The Roaring ’20s are back at Kenyon with a new exhibit at the Greenslade Special Collections and Archives in Olin Library.
“Coles Phillips: Illustrator of the All-American Girl” features dozens of illustrations by Coles Phillips, a Kenyon student in the Class of 1905. Phillips is considered one of the defining artists of the “Golden Age of Illustration,” and he worked extensively for Good Housekeeping, the Saturday Evening Post and Life magazines. He was famous for introducing an art-deco style to advertisements and for his “fade-away girls,” women whose dresses were illustrated to blend into a same-colored background.
The exhibit was curated last year by Claire Berman ’16 and is on display through Jan. 11, 2017. Berman collected works from across Phillips’ career, drawing pieces from his professional portfolio as well as from editions of the Reveille, Kenyon’s yearbook, to which Phillips contributed numerous illustrations.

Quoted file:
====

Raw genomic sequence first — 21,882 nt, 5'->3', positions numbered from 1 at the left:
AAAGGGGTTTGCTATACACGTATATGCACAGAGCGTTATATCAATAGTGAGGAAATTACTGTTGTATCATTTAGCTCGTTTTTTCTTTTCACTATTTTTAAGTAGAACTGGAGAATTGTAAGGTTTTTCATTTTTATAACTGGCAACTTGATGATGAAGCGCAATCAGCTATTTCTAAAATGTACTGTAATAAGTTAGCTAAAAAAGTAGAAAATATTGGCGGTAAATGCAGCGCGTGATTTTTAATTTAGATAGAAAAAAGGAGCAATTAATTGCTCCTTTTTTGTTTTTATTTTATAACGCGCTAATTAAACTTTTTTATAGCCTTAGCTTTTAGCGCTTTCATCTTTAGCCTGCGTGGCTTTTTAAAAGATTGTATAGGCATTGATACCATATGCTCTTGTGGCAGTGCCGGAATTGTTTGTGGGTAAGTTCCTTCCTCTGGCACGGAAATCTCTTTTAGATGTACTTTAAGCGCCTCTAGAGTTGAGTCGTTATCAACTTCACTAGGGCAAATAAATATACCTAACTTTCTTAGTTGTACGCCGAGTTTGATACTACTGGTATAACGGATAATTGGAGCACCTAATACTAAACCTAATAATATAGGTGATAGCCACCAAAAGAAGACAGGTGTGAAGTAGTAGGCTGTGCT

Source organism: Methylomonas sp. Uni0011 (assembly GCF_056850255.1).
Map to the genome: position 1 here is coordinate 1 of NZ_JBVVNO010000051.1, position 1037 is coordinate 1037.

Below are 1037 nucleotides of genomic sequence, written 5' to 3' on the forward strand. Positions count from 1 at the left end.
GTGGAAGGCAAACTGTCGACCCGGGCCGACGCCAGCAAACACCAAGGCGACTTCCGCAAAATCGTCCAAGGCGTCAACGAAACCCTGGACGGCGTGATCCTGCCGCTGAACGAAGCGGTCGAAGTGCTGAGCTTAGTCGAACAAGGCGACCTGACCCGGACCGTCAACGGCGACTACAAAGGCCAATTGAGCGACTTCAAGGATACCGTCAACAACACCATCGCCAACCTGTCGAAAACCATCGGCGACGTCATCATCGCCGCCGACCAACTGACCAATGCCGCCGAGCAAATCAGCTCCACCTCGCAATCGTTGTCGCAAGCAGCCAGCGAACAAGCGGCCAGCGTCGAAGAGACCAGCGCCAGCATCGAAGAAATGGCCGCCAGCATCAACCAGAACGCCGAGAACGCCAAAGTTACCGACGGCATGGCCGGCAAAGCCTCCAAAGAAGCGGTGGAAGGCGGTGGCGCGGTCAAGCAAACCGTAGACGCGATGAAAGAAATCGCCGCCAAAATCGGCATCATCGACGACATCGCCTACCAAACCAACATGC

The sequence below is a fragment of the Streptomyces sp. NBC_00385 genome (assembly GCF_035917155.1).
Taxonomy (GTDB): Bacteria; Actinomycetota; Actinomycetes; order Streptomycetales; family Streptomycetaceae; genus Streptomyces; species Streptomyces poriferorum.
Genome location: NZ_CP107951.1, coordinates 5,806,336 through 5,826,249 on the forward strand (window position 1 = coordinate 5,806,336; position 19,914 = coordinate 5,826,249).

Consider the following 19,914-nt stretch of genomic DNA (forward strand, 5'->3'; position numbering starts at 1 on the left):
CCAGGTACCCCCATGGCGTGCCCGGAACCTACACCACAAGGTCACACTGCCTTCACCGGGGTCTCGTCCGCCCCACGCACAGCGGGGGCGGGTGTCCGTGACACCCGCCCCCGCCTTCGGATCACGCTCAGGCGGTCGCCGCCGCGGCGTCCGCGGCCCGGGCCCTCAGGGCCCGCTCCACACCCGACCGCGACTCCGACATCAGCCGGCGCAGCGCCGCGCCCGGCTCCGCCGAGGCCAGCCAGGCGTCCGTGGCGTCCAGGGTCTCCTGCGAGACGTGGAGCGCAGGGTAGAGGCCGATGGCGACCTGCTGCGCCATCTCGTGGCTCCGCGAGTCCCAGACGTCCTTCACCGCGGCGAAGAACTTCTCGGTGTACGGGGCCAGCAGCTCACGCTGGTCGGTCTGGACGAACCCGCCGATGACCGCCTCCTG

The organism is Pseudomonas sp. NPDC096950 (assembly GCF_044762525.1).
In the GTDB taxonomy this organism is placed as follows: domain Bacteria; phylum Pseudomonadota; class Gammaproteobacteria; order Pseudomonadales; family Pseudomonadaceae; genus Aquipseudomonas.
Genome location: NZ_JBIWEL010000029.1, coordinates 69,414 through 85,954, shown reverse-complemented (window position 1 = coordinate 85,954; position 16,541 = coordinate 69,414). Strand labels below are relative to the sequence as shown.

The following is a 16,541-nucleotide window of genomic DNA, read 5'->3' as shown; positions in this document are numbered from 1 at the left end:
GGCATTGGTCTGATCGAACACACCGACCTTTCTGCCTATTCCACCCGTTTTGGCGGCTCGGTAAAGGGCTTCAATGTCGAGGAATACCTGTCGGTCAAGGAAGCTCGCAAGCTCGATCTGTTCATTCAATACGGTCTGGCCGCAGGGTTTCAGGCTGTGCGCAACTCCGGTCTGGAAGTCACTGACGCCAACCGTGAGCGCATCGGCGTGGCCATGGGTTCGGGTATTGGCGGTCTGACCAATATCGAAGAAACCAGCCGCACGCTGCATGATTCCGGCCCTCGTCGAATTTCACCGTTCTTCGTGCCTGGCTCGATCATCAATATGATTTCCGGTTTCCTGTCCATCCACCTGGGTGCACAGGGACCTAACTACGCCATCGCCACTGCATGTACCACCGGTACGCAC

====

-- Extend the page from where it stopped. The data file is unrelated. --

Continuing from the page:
“One of the greatest things about working with Phillips’ advertisements and thinking about his legacy was seeing just how connected he was to people,” Berman said. “For example, he employed a young Edward Hopper and was friends with Norman Rockwell. He may not be the most well-known illustrator of the 20th century, but he was one of the most influential, and looking at his work allowed me to gain perspective into some of the modern American artists whom I love.”
“It’s fun to see how these connections spiral out from Gambier and the influence that a Kenyon education can have on the world,” Berman added.